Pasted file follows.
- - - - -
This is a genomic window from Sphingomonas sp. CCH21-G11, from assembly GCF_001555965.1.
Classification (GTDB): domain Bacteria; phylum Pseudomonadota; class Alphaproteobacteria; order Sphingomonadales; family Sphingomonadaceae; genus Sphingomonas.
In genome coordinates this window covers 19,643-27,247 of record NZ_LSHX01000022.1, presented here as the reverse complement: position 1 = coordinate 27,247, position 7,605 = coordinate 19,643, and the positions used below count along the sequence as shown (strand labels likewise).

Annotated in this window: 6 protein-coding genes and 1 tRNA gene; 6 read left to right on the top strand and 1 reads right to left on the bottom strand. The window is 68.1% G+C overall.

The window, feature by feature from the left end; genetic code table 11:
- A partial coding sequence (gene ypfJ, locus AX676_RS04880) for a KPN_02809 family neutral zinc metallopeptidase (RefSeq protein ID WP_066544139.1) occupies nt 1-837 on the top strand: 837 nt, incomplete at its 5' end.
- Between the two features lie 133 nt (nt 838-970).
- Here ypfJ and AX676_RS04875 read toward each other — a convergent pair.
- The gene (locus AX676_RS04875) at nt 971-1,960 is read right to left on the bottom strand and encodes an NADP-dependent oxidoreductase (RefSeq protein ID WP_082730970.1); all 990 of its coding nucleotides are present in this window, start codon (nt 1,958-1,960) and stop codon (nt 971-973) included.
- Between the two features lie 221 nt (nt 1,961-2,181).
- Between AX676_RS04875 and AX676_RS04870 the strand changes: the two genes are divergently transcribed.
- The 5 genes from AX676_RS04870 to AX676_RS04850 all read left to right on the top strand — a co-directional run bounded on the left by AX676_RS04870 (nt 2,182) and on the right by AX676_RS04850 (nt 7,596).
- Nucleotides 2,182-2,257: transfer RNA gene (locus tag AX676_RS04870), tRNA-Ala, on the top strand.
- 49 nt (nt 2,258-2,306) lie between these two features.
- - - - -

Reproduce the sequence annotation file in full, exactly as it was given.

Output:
This is a genomic window from Sphingomonas sp. CCH21-G11, from assembly GCF_001555965.1.
Classification (GTDB): domain Bacteria; phylum Pseudomonadota; class Alphaproteobacteria; order Sphingomonadales; family Sphingomonadaceae; genus Sphingomonas.
In genome coordinates this window covers 19,643-27,247 of record NZ_LSHX01000022.1, presented here as the reverse complement: position 1 = coordinate 27,247, position 7,605 = coordinate 19,643, and the positions used below count along the sequence as shown (strand labels likewise).

Annotated in this window: 6 protein-coding genes and 1 tRNA gene; 6 read left to right on the top strand and 1 reads right to left on the bottom strand. The window is 68.1% G+C overall.

The window, feature by feature from the left end; genetic code table 11:
- A partial coding sequence (gene ypfJ, locus AX676_RS04880) for a KPN_02809 family neutral zinc metallopeptidase (RefSeq protein ID WP_066544139.1) occupies nt 1-837 on the top strand: 837 nt, incomplete at its 5' end.
- Between the two features lie 133 nt (nt 838-970).
- Here ypfJ and AX676_RS04875 read toward each other — a convergent pair.
- The gene (locus AX676_RS04875) at nt 971-1,960 is read right to left on the bottom strand and encodes an NADP-dependent oxidoreductase (RefSeq protein ID WP_082730970.1); all 990 of its coding nucleotides are present in this window, start codon (nt 1,958-1,960) and stop codon (nt 971-973) included.
- Between the two features lie 221 nt (nt 1,961-2,181).
- Between AX676_RS04875 and AX676_RS04870 the strand changes: the two genes are divergently transcribed.
- The 5 genes from AX676_RS04870 to AX676_RS04850 all read left to right on the top strand — a co-directional run bounded on the left by AX676_RS04870 (nt 2,182) and on the right by AX676_RS04850 (nt 7,596).
- Nucleotides 2,182-2,257: transfer RNA gene (locus tag AX676_RS04870), tRNA-Ala, on the top strand.
- 49 nt (nt 2,258-2,306) lie between these two features.